The DECO (Dasher Eye Control Optimisation) project offered the potential to help many people with severe physical difficulties to write with both an ease and speed which, until recently, was not considered possible – many times quicker, in fact, than the commonly used specialised hardware and software.
Over a period of one year, Dasher, the acclaimed writing software innovation from Cambridge University’s Inference Group, was used with five young people aged between 12-22 who have severe physical difficulties and are in full-time education. They trialled Dasher with a selection of the most popular eye control and head movement systems. The ACE Centre and the Inference Group collaborated in using the results to produce a version of Dasher that optimised its potential for use with eye control systems.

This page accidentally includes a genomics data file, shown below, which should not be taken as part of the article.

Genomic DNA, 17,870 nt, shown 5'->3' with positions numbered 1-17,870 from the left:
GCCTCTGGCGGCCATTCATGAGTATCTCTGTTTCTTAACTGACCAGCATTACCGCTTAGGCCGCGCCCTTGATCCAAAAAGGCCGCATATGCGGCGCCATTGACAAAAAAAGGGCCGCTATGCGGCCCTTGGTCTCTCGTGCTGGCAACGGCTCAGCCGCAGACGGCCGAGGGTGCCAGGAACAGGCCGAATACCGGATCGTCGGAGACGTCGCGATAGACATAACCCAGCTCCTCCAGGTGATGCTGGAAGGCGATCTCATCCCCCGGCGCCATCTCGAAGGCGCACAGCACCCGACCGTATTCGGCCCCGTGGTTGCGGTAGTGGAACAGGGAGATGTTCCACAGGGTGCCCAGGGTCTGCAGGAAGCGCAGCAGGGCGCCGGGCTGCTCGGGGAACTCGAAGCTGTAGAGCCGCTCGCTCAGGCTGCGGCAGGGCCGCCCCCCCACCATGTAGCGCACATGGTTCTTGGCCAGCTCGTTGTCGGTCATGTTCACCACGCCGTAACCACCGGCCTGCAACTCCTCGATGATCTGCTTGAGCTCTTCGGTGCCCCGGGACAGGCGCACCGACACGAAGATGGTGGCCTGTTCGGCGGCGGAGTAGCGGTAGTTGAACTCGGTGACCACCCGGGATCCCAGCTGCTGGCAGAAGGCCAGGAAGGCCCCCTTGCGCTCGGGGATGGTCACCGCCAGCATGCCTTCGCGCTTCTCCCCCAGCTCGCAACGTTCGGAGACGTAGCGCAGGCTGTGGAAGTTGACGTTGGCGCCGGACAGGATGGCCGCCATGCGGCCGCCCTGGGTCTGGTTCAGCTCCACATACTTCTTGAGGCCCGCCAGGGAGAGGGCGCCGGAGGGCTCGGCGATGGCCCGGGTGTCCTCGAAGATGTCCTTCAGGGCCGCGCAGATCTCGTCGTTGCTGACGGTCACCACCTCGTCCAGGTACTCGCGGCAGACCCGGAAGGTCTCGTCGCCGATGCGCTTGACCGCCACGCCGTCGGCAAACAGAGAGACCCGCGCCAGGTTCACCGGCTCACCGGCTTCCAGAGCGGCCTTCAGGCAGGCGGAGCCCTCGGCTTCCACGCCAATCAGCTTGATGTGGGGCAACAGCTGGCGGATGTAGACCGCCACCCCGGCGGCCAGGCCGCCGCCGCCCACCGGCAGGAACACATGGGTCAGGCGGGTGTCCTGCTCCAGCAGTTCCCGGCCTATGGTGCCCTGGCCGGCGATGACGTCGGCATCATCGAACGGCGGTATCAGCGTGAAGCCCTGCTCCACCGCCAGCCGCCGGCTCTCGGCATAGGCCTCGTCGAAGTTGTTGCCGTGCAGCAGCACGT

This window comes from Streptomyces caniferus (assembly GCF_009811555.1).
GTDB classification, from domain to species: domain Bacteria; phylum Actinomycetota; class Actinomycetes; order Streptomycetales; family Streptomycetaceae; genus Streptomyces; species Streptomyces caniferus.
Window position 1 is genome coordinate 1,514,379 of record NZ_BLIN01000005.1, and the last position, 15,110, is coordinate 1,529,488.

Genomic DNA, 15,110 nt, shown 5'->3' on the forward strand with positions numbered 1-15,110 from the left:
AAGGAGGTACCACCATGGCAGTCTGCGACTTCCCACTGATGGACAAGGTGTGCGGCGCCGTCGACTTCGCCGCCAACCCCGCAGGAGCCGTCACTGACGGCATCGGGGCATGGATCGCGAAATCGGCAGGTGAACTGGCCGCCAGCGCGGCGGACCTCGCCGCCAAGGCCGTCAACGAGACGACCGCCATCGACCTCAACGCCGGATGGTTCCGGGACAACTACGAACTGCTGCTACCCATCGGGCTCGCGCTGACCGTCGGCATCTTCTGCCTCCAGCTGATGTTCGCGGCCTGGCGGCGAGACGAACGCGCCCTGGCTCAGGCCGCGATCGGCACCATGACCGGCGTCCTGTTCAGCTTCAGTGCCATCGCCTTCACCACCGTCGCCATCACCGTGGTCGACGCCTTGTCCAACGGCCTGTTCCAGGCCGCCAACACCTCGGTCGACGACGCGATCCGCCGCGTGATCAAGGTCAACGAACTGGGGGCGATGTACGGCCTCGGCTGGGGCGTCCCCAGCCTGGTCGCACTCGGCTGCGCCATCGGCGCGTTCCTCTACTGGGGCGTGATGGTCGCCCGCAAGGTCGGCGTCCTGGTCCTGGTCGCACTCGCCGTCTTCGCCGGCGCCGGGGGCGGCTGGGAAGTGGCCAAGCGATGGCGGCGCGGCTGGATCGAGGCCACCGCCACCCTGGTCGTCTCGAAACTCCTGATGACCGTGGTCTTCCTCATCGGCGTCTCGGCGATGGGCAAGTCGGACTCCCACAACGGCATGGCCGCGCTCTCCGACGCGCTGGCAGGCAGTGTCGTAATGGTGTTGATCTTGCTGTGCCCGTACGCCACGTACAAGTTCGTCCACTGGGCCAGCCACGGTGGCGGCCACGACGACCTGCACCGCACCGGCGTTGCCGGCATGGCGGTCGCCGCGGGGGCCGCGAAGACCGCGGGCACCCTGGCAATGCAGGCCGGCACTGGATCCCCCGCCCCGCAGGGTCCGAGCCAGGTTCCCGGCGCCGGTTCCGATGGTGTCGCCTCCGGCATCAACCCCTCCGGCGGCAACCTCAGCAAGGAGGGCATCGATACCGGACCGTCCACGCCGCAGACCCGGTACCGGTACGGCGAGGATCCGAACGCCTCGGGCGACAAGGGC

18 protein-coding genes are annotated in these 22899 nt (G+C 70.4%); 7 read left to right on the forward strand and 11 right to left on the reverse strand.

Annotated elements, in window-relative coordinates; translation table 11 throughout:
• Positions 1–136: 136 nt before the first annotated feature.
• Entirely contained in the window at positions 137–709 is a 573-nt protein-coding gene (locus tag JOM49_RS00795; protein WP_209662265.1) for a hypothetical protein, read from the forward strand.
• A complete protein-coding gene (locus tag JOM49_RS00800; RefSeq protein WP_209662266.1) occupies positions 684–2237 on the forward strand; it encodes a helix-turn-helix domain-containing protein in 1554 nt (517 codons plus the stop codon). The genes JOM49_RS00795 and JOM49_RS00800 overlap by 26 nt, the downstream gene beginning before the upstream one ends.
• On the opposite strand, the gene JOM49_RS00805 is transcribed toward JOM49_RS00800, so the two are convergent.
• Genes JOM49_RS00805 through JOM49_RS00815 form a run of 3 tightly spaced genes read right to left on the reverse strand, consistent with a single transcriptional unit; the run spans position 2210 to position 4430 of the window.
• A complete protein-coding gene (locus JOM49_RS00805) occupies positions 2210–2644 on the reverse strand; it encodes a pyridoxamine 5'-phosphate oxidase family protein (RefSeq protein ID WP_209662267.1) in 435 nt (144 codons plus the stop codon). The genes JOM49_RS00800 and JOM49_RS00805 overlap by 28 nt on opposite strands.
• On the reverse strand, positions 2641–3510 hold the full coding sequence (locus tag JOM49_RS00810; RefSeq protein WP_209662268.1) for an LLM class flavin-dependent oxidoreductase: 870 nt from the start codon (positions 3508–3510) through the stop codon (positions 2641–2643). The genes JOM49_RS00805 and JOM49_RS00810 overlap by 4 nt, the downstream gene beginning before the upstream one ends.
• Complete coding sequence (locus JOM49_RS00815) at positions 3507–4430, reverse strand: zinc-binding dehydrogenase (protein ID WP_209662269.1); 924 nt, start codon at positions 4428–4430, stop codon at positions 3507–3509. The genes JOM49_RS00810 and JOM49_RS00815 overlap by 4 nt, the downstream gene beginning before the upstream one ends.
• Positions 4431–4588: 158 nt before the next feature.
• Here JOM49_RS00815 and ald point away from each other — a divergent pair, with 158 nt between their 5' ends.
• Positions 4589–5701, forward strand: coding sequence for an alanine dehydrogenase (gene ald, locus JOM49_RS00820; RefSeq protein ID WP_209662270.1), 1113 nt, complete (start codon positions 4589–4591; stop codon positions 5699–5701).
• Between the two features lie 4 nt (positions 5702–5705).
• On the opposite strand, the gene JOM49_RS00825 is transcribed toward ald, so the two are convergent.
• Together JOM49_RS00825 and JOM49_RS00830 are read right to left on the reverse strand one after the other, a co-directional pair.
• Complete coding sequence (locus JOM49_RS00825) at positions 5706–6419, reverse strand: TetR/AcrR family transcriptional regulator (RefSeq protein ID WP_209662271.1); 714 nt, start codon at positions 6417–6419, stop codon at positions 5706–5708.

- To trial Dasher and modify it, as appropriate, with a view to optimising its efficacy, both in relation to its use with an eye control system and the comfort of those with severe physical difficulties using this technology for extended periods of time.
- To compare a selection of eye control systems – ie the ‘Eye Gaze’ system from the US and the ‘Visioboard’ system from France – in relation to their performance with Dasher.
- Install and set up eye control systems for a small group of young people with severe physical disabilities.
- To modify the software and hardware in relation to their requirements.
- To provide the young people with an opportunity to compare two leading eye control systems in relation to their efficacy with Dasher.
- At the end of a year-long cycle of evaluation, revision and review, to produce a version of Dasher, specifically tailored for use with eye control systems.
- An enhanced version of Dasher that takes account of the challenges, yet capitalises on the opportunities presented by eye control technology, available free from the Inference Group Website.
- An edited video of end users.
- A project report will be published the websites of ACE Centre and The Inference Group.
- A booklet related to the ACE Centre’s Factors for Success series about using ‘non-touch’ eye and head control technology.
The Gatsby Foundation, other